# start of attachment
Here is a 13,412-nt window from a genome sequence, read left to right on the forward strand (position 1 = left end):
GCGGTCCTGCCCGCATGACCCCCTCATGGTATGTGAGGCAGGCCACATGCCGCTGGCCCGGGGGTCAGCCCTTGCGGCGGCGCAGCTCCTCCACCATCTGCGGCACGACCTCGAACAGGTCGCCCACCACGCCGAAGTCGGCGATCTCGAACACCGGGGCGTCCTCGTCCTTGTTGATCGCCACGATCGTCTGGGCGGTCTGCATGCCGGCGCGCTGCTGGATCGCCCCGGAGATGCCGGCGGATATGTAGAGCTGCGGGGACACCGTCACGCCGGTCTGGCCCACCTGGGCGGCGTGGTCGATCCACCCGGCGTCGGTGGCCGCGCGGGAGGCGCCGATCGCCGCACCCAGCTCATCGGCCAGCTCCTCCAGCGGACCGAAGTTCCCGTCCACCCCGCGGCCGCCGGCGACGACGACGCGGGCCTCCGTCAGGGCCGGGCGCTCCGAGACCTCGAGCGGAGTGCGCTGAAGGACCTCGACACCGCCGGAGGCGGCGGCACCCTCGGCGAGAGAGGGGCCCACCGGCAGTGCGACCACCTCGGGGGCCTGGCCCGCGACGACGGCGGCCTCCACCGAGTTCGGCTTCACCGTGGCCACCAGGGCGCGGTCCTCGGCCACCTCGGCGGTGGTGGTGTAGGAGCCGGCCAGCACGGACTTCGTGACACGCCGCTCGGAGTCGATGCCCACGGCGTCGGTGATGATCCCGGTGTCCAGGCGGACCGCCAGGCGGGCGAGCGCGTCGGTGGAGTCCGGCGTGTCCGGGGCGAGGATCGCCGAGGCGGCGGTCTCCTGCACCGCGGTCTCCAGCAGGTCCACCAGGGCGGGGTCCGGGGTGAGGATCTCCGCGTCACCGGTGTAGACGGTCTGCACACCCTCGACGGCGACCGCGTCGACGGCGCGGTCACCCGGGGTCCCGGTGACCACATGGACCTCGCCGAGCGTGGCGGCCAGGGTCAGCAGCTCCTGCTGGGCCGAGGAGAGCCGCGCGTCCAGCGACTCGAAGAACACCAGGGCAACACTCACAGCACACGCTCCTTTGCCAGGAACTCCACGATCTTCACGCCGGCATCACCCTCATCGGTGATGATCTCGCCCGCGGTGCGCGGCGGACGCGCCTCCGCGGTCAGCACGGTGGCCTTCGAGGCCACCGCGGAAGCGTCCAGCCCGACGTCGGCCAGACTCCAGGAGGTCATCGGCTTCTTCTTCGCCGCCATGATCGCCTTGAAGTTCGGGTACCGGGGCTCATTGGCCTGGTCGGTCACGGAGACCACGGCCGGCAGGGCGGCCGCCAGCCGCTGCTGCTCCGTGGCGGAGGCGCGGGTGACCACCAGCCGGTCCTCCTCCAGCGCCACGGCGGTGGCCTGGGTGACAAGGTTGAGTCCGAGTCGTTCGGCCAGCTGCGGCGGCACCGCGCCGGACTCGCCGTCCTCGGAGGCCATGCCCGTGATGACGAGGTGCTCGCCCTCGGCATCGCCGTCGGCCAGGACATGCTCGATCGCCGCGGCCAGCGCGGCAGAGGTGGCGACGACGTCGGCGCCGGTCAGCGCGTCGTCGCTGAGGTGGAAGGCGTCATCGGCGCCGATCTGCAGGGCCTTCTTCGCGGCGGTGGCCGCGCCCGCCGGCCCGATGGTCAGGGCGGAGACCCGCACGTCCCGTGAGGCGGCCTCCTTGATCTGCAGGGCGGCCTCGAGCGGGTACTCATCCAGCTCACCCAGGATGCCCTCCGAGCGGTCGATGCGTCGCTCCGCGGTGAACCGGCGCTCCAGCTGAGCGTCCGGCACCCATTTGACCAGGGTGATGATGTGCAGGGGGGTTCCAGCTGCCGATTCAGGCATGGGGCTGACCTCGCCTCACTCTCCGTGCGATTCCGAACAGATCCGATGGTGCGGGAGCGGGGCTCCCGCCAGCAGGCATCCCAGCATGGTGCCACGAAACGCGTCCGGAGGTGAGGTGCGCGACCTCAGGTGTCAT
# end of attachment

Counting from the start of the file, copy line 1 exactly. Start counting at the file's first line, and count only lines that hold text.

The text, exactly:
Here is a 13,412-nt window from a genome sequence, read left to right on the forward strand (position 1 = left end):